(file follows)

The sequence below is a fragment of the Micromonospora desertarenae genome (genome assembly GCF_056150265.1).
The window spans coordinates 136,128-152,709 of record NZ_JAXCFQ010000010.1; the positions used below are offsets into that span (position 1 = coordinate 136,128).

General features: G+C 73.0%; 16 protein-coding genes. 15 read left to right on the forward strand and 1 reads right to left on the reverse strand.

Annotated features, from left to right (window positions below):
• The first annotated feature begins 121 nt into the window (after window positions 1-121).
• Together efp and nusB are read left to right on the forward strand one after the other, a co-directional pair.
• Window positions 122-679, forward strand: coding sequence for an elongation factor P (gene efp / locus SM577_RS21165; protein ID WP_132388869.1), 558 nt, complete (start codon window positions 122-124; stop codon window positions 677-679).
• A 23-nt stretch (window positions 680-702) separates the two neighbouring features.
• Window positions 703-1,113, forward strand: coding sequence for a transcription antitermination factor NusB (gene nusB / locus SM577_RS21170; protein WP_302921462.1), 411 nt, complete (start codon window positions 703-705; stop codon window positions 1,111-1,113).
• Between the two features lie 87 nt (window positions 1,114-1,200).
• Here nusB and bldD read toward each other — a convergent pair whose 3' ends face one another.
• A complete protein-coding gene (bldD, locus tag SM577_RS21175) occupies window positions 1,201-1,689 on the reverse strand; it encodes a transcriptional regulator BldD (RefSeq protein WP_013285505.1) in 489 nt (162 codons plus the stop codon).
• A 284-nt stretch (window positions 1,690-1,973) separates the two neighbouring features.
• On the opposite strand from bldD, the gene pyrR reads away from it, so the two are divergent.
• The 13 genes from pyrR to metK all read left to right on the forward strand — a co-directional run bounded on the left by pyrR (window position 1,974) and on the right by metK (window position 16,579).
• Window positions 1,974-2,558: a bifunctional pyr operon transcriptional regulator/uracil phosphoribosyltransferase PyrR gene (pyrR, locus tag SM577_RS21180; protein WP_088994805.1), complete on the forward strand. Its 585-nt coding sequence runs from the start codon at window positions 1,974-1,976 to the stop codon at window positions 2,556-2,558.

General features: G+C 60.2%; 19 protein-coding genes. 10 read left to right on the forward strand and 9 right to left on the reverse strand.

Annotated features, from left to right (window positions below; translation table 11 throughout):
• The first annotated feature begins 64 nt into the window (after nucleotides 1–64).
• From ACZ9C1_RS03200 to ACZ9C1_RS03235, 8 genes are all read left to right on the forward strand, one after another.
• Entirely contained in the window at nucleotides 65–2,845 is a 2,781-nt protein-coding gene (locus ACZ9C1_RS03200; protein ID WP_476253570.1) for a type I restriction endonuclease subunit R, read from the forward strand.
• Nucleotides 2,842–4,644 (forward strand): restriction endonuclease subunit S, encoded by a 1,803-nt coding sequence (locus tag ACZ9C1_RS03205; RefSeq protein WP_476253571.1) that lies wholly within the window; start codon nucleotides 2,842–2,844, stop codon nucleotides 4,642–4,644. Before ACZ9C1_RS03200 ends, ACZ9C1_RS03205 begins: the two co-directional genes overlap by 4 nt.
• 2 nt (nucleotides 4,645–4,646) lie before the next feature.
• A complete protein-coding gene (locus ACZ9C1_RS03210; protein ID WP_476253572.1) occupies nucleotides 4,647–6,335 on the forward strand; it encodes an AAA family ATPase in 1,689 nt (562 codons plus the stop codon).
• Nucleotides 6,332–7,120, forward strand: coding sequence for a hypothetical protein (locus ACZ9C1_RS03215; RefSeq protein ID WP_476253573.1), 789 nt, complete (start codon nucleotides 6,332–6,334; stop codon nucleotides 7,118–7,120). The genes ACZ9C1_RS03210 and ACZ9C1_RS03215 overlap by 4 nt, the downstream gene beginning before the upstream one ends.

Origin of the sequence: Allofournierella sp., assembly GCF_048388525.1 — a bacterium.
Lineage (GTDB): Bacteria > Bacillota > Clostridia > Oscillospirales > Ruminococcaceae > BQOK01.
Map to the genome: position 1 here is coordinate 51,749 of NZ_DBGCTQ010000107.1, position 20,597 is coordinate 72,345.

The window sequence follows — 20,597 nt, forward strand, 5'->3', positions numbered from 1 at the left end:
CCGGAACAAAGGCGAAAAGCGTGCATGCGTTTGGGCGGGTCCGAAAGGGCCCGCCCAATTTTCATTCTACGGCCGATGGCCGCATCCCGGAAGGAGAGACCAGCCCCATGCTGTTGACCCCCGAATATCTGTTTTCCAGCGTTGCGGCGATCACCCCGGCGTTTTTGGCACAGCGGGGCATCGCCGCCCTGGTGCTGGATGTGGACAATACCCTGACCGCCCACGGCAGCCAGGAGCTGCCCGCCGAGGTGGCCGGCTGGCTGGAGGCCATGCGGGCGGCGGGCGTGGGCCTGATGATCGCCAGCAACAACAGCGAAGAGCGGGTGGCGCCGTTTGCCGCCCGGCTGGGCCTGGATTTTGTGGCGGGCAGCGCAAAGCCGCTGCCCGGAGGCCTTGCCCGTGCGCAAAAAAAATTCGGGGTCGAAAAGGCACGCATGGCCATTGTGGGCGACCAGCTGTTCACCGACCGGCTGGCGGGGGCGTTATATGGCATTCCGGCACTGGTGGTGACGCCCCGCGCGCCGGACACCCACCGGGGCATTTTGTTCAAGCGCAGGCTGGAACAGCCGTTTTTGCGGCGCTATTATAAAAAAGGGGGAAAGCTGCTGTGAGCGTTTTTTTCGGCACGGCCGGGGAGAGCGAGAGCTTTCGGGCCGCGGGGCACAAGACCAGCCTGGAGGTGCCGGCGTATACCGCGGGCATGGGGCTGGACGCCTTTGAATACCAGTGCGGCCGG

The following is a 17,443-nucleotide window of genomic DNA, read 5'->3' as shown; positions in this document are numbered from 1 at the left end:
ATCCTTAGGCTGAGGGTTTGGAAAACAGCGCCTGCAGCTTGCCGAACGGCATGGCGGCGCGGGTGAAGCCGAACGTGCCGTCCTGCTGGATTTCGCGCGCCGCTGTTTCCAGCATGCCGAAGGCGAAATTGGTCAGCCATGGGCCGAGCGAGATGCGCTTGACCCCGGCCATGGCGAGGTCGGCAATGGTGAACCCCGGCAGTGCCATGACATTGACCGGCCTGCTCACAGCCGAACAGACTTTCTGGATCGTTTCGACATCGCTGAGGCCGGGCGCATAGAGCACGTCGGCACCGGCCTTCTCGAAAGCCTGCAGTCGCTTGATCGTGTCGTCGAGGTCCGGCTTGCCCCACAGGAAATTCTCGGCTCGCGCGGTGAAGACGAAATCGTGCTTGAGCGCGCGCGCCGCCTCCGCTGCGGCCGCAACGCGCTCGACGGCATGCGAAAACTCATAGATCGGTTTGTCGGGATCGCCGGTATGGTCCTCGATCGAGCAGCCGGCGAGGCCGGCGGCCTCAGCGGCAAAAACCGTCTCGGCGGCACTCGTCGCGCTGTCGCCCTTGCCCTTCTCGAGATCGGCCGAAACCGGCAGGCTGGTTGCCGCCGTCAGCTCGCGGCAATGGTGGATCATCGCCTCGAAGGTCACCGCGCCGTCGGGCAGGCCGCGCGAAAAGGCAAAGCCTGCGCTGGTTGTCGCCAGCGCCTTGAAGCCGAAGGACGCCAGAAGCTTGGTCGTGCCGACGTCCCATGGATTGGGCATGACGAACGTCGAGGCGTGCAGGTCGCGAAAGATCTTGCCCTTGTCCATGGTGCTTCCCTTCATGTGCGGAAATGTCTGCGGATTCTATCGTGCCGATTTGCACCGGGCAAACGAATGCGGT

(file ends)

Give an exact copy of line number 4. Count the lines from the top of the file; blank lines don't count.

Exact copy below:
Annotated features, from left to right (window positions below):